was told Struts could cause flat spots on both back tires(2 different brands and tread still good)cannot see them but can feel it with my hand,was told to replace struts,allign front and rear('99 corolla)than new tires and balance.Can bad struts actually cause this massive vibration from rear at 55 to 75MPH?
You can also get flat spots on non-drive tires if the tires aren’t ever rotated. Some cars are a lot more prone to it than others.
[b]The Reason You’d Have To Rotate Them Is That Something Is Causing Them To Wear Unevenly.[/b]
I don’t rotate. I don’t get uneven wear. I’d stay away from cars that I knew suffered from a “phenomenon” of this nature.
Maintenance might be behind. Sandy needs to tell us how many miles on this 99, and whether this car has had regular maintenance, recent tires, etcetera. We’ll get a better idea as to what to recommend. Struts and a 4-wheel alignment and tires and/or tire balance might be what’s needed. She can try the struts/alignment, first
and see how she rolls.
Sandy, Here’s A Thought. I Hate To Second Guess Your Mechanic.
He/she is probably correct about needing struts. However, a tire or tires with bad belts in them or some other defect can cause both bad wear patterns and very definitely violent shaking (“massive vibration”)! Balancing, new struts, etcetera won’t fix that. Older tires often suffer this fate and some new ones as well.
Be sure that someone spins the tires by hand with the car on a hoist/lift and while holding a pointer staionary up to the tread area, check the tires for run-out and “roundness” (no lumps or buldges, side-to-side movement). This can also be done by removing each wheel and spinning them slowly while on a wheel balance machine, off the car. The amount of tread left is not an indicator.
On my car, I’d get that checked first. Been there, done that, more than once. For massive vibration in the rear-end, that’s the first suspect.
My 99 corolla has 117,000 but 3 tires (2 front,1 lft rear are 4mos old)and 1 tire,
(RT rear is a different brand is apprx 1yr old) both have the flat spots though! Tread is good,this where my mechanic said i could keep tires if i wanted to ride it out or replace.But he assured i need 4 wheel alignment and new struts,that that is whats causing the flat spots.of cours i will also get 2 new tires on rear and balance all4,i just never heard of STRUTS causing flat spots.Than you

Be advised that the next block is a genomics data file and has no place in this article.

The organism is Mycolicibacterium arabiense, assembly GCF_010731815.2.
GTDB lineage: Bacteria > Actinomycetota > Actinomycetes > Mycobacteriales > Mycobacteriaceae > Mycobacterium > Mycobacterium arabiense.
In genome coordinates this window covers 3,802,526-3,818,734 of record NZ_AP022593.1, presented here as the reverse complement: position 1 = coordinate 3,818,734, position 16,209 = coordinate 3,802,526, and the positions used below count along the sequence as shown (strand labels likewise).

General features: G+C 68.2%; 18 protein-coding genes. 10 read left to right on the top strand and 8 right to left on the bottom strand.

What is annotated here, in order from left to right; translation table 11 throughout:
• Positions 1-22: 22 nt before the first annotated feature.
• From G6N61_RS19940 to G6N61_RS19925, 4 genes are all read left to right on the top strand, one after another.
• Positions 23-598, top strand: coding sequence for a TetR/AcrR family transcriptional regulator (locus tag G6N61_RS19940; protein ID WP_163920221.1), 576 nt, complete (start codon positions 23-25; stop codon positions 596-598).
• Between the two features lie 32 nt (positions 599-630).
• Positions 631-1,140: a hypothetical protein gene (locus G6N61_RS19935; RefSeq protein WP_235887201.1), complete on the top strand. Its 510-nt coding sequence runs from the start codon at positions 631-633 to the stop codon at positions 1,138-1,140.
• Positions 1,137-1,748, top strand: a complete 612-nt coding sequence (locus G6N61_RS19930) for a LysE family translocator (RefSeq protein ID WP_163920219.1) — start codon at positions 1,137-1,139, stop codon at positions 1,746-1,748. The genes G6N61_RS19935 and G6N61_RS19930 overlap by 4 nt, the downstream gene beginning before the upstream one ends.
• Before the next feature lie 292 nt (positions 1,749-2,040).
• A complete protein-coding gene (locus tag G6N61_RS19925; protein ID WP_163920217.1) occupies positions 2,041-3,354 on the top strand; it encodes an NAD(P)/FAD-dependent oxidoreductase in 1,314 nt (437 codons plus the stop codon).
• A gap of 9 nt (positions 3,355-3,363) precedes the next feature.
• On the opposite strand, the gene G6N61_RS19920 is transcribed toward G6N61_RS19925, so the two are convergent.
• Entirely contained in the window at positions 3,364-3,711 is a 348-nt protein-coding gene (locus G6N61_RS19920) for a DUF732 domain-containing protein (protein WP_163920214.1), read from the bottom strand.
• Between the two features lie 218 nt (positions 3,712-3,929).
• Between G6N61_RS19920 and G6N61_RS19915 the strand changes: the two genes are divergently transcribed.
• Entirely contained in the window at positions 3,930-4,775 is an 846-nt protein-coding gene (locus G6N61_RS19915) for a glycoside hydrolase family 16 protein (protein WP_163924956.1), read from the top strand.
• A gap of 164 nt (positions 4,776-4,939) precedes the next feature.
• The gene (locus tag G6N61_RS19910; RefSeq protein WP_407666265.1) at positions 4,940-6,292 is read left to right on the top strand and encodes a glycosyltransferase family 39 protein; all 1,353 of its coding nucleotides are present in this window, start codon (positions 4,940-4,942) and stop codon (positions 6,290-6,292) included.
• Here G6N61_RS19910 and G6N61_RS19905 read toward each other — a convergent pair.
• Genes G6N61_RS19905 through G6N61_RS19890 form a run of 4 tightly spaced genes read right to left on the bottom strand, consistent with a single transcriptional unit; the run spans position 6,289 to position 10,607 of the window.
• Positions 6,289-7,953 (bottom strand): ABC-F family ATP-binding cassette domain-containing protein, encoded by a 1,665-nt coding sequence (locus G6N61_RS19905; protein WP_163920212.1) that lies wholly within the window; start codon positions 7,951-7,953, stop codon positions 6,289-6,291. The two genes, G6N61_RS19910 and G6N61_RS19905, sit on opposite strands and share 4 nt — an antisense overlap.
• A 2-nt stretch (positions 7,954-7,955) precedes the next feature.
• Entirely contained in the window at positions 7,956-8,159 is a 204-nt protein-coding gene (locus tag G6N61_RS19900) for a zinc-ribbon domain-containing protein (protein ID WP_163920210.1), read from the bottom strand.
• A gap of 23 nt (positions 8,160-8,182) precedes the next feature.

In case there’s a misinterpretation here, a flat spot (singular) is often a sign of a badly out of balance tire.
Flat spots (plural) could mean tire cupping and that is generally caused by weak shocks and struts.
Since the problem seems to exist on all tires it’s not likely a tire balance problem.
Some vehicles don’t take well to not having the tires rotated and can develop odd tire wear problems but without seeing the tires I have no idea if this is the case.
Exactly…it is both back tires,and like i said the Tread is still good.You can’t even see the “flat spot” but i could rub my hand over it and actuslly feel it dip down.And you right about the balance problem.mechanic said not waste my money on that till i get new Struts and all 4 wheel alignment,then i will get 2 new tires and balance all 4.I just didn’t want to spend 8-900.00 dollars on something i had never had or heard of.he said it is commomn,so i posted here to see if anyone could shed light on Struts causing “Flat spots”.Thanx alot all!!!
If you rub your hand on the tire and feel a sharp edge at the start of every tread element - that is NOT flat spots. That is called “heel and toe wear” and in extreme cases “feathering” In some repects, this is normal as the tread elements will bend as they enter the footprint, then rapidly return to their original positions as they leave the footprint (and the result sort of looks like a foot, hence the term “heel and toe”.) However, toe in (or toe out) aggravates this, so excessive amounts of Heel and Toe wear indicate an alignment issue.
But I suspect you have a different problem - irregular wear: A wear pattern where every 3rd or 4th element (more or less) wears more - and this is commonly called “flat spots” or “cupping wear”. While struts and shocks are frequently cited as the cause, excessive toe in by itself will also generate this wear - and, of course, bad shocks will aggravate the situation.
So your first step would be to get an alignment - That will take care of what is generating the wear pattern, but to fix the vibration, would have to get rid of the wear pattern - by replacing the tires.